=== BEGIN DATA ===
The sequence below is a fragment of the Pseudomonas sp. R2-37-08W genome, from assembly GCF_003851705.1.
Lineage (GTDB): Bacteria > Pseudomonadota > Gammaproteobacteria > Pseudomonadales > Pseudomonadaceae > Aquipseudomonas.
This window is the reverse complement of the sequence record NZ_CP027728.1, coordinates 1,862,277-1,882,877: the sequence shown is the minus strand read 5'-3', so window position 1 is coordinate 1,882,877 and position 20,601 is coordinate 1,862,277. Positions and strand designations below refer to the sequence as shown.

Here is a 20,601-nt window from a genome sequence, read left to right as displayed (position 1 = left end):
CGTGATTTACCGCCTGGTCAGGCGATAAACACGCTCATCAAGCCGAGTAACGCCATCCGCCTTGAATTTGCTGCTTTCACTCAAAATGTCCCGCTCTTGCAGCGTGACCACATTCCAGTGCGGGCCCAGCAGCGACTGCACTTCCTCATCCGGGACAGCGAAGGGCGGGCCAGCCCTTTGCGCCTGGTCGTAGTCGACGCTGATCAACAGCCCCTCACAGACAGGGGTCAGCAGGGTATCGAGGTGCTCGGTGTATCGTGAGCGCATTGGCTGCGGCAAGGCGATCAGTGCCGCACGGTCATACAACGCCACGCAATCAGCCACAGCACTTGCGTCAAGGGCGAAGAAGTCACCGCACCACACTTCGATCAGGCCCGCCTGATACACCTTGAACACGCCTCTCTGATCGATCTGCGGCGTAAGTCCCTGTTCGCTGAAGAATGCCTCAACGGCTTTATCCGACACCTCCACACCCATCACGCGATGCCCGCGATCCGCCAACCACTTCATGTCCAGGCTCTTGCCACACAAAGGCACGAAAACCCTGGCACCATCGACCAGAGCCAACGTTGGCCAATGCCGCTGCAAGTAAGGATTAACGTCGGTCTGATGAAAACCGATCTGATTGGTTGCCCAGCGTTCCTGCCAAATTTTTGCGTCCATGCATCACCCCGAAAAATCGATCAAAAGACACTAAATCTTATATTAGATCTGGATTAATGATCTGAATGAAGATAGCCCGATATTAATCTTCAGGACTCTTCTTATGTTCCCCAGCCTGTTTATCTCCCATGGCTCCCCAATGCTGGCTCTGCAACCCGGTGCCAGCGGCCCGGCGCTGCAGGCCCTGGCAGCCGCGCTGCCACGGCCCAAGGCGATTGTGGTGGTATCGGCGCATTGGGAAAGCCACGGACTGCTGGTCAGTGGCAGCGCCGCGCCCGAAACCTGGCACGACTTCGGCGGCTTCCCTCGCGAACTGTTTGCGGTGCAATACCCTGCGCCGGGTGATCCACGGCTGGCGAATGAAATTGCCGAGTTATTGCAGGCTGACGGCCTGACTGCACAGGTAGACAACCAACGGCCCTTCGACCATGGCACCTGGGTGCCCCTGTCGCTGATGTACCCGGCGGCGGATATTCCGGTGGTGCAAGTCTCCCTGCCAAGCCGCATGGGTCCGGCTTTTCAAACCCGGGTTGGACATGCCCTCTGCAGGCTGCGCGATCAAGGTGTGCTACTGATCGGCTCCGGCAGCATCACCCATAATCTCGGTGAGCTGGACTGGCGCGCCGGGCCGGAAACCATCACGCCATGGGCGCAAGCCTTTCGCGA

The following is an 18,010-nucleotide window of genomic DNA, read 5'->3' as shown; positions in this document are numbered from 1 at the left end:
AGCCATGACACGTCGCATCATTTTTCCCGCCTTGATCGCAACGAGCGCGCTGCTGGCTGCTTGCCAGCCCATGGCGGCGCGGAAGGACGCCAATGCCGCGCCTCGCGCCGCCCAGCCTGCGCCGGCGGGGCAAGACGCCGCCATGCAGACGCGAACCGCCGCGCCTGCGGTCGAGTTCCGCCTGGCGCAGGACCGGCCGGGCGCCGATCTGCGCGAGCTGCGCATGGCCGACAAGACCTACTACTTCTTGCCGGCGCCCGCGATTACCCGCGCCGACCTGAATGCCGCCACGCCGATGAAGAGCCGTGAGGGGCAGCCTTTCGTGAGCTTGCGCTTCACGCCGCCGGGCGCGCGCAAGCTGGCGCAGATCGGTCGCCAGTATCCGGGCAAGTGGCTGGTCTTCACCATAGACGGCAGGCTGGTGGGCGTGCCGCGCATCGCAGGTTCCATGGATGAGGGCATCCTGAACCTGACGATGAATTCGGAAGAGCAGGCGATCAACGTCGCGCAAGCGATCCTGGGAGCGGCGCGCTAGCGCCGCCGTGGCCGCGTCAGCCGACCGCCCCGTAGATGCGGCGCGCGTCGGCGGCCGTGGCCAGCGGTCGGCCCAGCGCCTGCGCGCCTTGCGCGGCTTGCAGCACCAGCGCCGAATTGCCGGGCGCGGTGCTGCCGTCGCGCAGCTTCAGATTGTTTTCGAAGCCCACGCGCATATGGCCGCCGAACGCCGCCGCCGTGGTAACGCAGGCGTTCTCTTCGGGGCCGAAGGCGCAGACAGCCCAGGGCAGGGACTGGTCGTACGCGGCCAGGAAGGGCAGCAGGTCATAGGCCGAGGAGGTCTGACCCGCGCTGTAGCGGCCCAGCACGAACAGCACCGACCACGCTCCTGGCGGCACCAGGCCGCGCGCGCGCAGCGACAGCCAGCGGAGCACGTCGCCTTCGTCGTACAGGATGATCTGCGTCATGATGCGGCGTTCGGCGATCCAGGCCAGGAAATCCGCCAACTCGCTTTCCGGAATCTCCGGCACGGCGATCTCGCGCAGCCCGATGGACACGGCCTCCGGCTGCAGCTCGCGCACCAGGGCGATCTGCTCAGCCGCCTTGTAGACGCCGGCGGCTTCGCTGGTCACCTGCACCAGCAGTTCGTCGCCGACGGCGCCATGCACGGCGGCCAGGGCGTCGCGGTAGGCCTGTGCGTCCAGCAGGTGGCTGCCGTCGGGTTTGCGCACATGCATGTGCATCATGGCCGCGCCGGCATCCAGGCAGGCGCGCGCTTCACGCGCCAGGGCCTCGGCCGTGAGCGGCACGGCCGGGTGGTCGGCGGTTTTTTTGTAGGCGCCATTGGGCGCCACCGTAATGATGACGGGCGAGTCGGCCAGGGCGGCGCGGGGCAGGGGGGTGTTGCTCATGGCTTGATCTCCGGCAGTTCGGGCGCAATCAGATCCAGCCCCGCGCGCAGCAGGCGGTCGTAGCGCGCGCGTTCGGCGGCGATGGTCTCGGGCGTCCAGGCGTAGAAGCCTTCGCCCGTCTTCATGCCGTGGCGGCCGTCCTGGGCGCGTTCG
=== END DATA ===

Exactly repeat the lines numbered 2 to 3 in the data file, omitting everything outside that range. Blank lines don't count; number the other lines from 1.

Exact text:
Lineage (GTDB): Bacteria > Pseudomonadota > Gammaproteobacteria > Pseudomonadales > Pseudomonadaceae > Aquipseudomonas.
This window is the reverse complement of the sequence record NZ_CP027728.1, coordinates 1,862,277-1,882,877: the sequence shown is the minus strand read 5'-3', so window position 1 is coordinate 1,882,877 and position 20,601 is coordinate 1,862,277. Positions and strand designations below refer to the sequence as shown.